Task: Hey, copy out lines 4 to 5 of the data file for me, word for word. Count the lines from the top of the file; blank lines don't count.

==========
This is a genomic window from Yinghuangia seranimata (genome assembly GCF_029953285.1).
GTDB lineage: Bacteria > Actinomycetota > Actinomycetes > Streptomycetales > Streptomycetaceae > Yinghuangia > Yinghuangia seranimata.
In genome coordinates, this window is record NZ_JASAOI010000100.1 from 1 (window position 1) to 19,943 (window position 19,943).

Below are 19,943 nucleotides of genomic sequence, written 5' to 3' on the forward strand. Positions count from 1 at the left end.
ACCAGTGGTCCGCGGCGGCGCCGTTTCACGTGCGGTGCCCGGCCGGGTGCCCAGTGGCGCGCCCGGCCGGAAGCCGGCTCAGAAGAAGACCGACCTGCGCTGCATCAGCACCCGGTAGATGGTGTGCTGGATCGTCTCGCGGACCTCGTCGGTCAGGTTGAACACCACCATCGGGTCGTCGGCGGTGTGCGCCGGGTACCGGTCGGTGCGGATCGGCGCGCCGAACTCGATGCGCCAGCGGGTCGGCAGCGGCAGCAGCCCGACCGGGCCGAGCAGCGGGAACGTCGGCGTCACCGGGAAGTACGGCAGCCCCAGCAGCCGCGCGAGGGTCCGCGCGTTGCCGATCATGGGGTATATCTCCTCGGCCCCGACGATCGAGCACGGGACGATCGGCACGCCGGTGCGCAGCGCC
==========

Below are 19,943 nucleotides of genomic sequence, written 5' to 3' on the forward strand. Positions count from 1 at the left end.
ACCAGTGGTCCGCGGCGGCGCCGTTTCACGTGCGGTGCCCGGCCGGGTGCCCAGTGGCGCGCCCGGCCGGAAGCCGGCTCAGAAGAAGACCGACCTGCGCTGCATCAGCACCCGGTAGATGGTGTGCTGGATCGTCTCGCGGACCTCGTCGGTCAGGTTGAACACCACCATCGGGTCGTCGGCGGTGTGCGCCGGGTACCGGTCGGTGCGGATCGGCGCGCCGAACTCGATGCGCCAGCGGGTCGGCAGCGGCAGCAGCCCGACCGGGCCGAGCAGCGGGAACGTCGGCGTCACCGGGAAGTACGGCAGCCCCAGCAGCCGCGCGAGGGTCCGCGCGTTGCCGATCATGGGGTATATCTCCTCGGCCCCGACGATCGAGCACGGGACGATCGGCACGCCGGTGCGCAGCGCC